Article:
1994 Ph.D. Physics, Brown University
Dr. Shouval is interested in forming an integrated picture of learning, memory and development, processes that share many common mechanisms. His lab works to do this by developing mathematical models of the substrates of these processes and studying these models using both computer simulations and analytical techniques. Since they strive to develop an integrated theory that can account for these processes, their studies span many levels of description from the molecular basis of synaptic plasticity to the system level properties of the visual cortex. The research in his lab is always closely related to experimental studies, and Dr. Shouval has often collaborated with experimental labs.
Dr. Harel Shouval is currently Associate Professor in the Department of Neurobiology and Anatomy at the University of Texas Medical School in Houston. He holds an adjoint appointment at the Biomedical Engineering department at the University of Texas at Austin. Shouval received his Ph.D. in Physics from Brown University in 1994. Since arriving in Houston, Dr. Shouval has developed and is in charge of the Theoretical and Computational Neuroscience track of the graduate program. Together with colleagues from Rice University, the University of Houston, and the Baylor College of Medicine he has developed a joint training initiative, the Gulf Coast Consortium in Theoretical and Computational Neuroscience (GCC-TCN).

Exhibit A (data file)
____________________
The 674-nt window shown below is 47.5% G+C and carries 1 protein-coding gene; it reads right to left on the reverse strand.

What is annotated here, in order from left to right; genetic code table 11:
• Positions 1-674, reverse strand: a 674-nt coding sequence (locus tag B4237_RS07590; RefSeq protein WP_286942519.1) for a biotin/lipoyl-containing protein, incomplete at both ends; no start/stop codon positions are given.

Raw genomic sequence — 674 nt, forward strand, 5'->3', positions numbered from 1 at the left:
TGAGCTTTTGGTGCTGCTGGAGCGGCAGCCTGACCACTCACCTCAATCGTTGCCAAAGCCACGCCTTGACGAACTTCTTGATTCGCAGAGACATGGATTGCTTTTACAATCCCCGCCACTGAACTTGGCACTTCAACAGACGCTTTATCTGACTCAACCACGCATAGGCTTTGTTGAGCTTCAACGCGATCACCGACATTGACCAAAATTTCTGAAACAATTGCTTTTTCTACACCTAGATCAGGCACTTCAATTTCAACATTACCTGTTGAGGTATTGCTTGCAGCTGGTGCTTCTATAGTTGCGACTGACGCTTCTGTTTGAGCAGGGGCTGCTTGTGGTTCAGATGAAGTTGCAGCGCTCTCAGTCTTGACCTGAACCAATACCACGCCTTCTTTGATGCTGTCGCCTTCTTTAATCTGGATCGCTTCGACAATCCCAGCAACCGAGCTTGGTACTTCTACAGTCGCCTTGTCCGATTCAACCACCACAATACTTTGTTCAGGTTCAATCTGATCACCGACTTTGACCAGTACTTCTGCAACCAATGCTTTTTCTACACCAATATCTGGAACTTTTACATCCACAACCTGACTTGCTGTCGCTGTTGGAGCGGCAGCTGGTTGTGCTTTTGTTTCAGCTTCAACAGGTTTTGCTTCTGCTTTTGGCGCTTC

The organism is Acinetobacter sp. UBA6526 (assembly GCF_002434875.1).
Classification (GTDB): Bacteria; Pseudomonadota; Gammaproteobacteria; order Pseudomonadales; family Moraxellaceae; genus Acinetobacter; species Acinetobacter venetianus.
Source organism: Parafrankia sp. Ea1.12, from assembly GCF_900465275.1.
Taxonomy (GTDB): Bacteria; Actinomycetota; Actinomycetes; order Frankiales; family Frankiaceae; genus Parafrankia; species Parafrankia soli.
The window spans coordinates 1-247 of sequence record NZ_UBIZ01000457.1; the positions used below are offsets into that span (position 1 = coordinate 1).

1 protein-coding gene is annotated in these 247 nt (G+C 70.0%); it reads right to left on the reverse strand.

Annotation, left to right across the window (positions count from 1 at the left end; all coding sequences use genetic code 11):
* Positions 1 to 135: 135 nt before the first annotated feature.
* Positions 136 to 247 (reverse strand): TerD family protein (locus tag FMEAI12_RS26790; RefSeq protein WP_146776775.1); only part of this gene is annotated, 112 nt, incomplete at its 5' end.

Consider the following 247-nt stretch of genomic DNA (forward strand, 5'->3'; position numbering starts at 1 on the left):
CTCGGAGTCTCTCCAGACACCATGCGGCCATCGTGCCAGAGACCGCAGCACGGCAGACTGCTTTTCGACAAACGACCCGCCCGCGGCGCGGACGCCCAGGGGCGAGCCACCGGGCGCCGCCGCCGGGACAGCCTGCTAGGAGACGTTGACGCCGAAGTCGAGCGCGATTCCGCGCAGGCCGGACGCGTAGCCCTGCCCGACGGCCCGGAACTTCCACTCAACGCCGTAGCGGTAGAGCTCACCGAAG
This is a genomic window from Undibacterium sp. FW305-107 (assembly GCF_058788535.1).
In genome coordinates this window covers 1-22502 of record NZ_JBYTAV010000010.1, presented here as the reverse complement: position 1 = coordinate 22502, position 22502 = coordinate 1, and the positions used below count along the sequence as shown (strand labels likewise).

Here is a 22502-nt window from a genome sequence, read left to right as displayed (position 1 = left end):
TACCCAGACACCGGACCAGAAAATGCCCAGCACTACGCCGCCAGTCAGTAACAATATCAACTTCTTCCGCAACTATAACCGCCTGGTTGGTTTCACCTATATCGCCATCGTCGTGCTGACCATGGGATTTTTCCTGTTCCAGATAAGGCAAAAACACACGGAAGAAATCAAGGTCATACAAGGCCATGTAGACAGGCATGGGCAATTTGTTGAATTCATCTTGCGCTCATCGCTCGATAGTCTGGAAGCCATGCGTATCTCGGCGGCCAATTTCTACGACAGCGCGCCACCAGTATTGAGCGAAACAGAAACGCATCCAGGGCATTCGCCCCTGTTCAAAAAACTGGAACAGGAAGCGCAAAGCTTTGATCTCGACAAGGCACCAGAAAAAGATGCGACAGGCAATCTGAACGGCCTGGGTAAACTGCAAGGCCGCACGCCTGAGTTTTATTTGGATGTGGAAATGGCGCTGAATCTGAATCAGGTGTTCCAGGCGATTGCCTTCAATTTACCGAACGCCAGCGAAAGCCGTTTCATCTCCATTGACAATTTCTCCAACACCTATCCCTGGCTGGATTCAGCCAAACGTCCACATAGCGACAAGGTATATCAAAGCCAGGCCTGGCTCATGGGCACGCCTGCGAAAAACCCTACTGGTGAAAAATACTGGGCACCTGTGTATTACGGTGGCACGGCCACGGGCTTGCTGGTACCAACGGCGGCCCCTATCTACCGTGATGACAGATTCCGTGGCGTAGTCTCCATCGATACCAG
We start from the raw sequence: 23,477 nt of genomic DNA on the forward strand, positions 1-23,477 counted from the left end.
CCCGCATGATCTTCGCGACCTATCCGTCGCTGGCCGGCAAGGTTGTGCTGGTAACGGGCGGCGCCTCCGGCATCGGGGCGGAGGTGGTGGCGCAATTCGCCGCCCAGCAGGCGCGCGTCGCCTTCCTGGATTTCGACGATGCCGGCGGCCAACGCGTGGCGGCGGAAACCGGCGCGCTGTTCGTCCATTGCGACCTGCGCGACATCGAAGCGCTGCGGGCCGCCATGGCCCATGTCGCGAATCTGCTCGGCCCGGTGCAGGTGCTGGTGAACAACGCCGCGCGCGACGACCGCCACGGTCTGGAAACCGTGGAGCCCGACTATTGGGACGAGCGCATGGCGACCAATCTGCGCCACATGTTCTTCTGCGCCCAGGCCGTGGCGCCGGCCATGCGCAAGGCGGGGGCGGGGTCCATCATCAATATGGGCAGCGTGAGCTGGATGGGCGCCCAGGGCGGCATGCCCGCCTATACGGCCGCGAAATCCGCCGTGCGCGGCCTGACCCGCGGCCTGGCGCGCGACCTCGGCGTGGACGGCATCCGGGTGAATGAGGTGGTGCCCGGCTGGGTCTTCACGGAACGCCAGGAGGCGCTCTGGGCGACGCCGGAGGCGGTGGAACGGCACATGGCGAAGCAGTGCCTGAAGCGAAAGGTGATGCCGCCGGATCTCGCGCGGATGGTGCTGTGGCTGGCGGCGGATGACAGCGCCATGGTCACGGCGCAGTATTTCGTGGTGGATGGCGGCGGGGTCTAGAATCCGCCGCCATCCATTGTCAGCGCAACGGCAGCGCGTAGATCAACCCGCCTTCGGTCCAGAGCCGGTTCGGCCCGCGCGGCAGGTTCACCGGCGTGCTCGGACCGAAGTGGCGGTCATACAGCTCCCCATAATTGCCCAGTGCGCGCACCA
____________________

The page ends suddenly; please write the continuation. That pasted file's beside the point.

His research concentrates on mathematical and computational models of the nervous system. In particular, most of his efforts go into understanding the cellular basis of learning and memory. In his work, he develops simple yet biophysically based and experimentally testable models of synaptic plasticity to explain aspects of how learning and memory work in animals and humans. The scope of his work spans from the molecular to the system and behavioral levels, and much of his work is done in collaboration with experimentalists to test both the assumptions and predictions of his models. He has an extensive and highly cited publication record his papers have appeared is such journals as Nature, PNAS, Physical Review Letters, Neuron and The Journal of Neuroscience. His lab is supported by several research grants including two grants from the NIH.